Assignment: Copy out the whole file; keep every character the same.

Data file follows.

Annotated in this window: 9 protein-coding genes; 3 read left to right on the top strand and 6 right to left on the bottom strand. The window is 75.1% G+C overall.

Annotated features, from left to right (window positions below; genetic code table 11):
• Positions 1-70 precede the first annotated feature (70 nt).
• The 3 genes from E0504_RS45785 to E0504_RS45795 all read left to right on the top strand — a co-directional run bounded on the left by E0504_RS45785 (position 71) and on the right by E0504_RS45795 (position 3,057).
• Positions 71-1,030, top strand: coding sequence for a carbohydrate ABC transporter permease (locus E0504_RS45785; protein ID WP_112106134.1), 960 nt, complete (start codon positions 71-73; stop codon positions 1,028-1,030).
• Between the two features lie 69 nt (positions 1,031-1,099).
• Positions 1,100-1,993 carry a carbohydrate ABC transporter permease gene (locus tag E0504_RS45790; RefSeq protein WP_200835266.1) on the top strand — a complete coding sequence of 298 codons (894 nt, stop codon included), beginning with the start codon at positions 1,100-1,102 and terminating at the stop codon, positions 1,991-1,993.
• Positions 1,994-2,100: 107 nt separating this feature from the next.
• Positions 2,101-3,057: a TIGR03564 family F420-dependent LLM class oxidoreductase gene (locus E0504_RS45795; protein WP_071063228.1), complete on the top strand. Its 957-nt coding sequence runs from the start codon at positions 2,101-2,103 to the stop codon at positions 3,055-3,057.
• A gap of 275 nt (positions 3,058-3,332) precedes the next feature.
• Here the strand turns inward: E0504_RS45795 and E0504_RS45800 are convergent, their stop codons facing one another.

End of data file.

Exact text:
Annotated in this window: 9 protein-coding genes; 3 read left to right on the top strand and 6 right to left on the bottom strand. The window is 75.1% G+C overall.

Annotated features, from left to right (window positions below; genetic code table 11):
• Positions 1-70 precede the first annotated feature (70 nt).
• The 3 genes from E0504_RS45785 to E0504_RS45795 all read left to right on the top strand — a co-directional run bounded on the left by E0504_RS45785 (position 71) and on the right by E0504_RS45795 (position 3,057).
• Positions 71-1,030, top strand: coding sequence for a carbohydrate ABC transporter permease (locus E0504_RS45785; protein ID WP_112106134.1), 960 nt, complete (start codon positions 71-73; stop codon positions 1,028-1,030).
• Between the two features lie 69 nt (positions 1,031-1,099).
• Positions 1,100-1,993 carry a carbohydrate ABC transporter permease gene (locus tag E0504_RS45790; RefSeq protein WP_200835266.1) on the top strand — a complete coding sequence of 298 codons (894 nt, stop codon included), beginning with the start codon at positions 1,100-1,102 and terminating at the stop codon, positions 1,991-1,993.
• Positions 1,994-2,100: 107 nt separating this feature from the next.
• Positions 2,101-3,057: a TIGR03564 family F420-dependent LLM class oxidoreductase gene (locus E0504_RS45795; protein WP_071063228.1), complete on the top strand. Its 957-nt coding sequence runs from the start codon at positions 2,101-2,103 to the stop codon at positions 3,055-3,057.
• A gap of 275 nt (positions 3,058-3,332) precedes the next feature.
• Here the strand turns inward: E0504_RS45795 and E0504_RS45800 are convergent, their stop codons facing one another.